Last summer, a fellow writer of mine brought to my attention an announcement on the upcoming debut novel from io9 chief editor Charlie Jane Anders, “All the Birds in the Sky.” It had an intriguing synopsis, as it follows two people, a witch and an engineering genius, who were friends in early adolescence and reunite as adults living in San Francisco. Their timing is spot-on, for it’s just as when the world is thrown into chaos, and it may require the combined efforts of both of them to do something about it.
Following its released on January 26th, I read it, all the while with the anticipation to fall in love with it. After all, there was a blurb on the back cover who compared the novel’s spirit to that of David Mitchell’s “Cloud Atlas” (which is one of my all-time favorite books). However, by the time I reached the final page, I found myself feeling more at odds about the book than wanting to praise its glory.
Already from the beginning, “All the Birds in the Sky” makes it clear that it has two genres in one, with magic and science co-existing in the same world. That was a feat I never found mind boggling, for I thought that worked quite well, just as how peanut butter and chocolate work well together in a Reese’s cup. It was the execution of the plot itself, as well as some character development, that I found myself raising an eyebrow at, out of confusion more and more.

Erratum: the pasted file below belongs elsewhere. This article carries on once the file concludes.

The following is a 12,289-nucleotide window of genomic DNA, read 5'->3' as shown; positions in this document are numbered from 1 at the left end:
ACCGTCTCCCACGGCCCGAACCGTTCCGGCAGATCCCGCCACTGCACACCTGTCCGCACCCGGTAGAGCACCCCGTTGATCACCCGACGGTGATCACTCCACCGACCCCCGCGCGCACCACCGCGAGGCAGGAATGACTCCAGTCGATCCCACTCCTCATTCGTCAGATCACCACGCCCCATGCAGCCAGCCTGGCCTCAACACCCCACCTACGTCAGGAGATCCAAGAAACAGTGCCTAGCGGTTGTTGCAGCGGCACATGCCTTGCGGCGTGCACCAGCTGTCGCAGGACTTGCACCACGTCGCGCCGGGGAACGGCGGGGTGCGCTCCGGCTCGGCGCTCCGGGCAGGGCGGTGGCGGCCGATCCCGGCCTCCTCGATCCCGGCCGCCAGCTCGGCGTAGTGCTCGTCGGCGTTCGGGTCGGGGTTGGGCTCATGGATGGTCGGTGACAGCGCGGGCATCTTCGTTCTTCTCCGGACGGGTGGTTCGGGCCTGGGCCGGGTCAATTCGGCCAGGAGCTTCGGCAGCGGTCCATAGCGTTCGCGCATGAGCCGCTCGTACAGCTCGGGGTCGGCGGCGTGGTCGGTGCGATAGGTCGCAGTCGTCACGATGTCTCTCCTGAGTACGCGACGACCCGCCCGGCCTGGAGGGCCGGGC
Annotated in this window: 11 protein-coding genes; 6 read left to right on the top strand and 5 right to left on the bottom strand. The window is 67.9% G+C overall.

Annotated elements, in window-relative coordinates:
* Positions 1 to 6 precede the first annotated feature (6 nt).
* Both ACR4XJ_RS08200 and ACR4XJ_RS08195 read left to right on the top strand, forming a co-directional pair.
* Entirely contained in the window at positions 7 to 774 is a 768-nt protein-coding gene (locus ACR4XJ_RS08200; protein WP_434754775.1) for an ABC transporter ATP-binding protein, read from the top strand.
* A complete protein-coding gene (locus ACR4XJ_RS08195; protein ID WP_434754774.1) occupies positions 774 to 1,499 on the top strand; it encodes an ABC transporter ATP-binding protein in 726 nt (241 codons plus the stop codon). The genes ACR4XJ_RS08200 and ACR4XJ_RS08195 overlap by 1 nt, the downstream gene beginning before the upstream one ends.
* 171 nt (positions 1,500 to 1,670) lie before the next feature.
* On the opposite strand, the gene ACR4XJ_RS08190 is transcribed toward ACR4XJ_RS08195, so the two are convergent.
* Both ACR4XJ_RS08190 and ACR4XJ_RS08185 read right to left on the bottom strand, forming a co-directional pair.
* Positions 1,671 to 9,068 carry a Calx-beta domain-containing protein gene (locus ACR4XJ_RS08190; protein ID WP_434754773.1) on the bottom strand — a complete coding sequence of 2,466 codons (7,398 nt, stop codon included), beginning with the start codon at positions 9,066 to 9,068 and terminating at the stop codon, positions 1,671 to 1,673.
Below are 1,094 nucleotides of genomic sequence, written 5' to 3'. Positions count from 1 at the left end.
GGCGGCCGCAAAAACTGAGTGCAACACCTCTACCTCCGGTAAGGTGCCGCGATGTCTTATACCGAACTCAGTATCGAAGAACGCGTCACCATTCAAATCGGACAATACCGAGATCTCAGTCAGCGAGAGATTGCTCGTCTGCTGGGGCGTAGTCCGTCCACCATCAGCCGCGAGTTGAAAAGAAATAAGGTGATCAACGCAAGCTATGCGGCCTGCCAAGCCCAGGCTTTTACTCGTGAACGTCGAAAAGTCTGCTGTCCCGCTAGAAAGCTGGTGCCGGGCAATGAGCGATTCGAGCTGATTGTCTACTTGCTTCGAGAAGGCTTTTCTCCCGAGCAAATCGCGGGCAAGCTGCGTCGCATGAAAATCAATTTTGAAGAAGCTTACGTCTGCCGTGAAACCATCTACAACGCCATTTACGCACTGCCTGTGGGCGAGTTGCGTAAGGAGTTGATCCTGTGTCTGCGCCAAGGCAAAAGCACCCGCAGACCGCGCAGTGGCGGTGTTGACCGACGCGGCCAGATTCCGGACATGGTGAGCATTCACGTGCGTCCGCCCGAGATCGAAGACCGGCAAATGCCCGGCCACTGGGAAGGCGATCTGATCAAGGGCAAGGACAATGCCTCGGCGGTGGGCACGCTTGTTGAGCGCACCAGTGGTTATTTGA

For one thing, I didn’t find it wise to spend so much time in the youth of our characters. While I know it holds significance to their story, I just felt that that could have been lessened, without hindering its meaning. Seriously, the time in their youth takes up a good 1/3 of the novel, and I really saw no reason for that.
There is also the character who watches the characters’ interactions in their childhood all the while with a careful eye, and is ultimately the cause for their separation until adulthood. I wouldn’t have minded this character as much if it weren’t for the fact that this is the only part of the book where he plays any real significance. Beyond that, he is seen and mentioned a few times, but that’s about it.
I also found myself not liking the character of Laurence; the scientist of this synergy duo. What he goes through is written to where we as the readers may feel sympathy for him, but there were far too many times where I just could not stand him. I found him to be a jerk for the way he treated Patricia (the witch) both in childhood and at times in adulthood. While he isn’t completely cold-hearted to her, I was indeed surprised that they could still bear being in each other’s presence by the end of the novel.
In addition, I found the book spending almost too much time on the fundamentals of the relationship between Patricia and Laurence; so much to where by the time the apocalypse begins, it feels very rushed into it; as if Anders was thinking, “Oh snap! I’m almost at the end of the book. I better get this apocalypse started already.”
There were other loops and plot devices that just weren’t making a strong impression on me. But despite these faults, I still pushed through, for there was something whimsy (and weird) about it all that was impossible to ignore, and ultimately prompted you to come back for more.
On a five-star scale, I would have to give “All the Birds in the Sky” 3.5 stars. It was a whimsy, weird read, but it didn’t quite make the mark for it to be considered a modern-day “Cloud Atlas” that I otherwise expected it to be.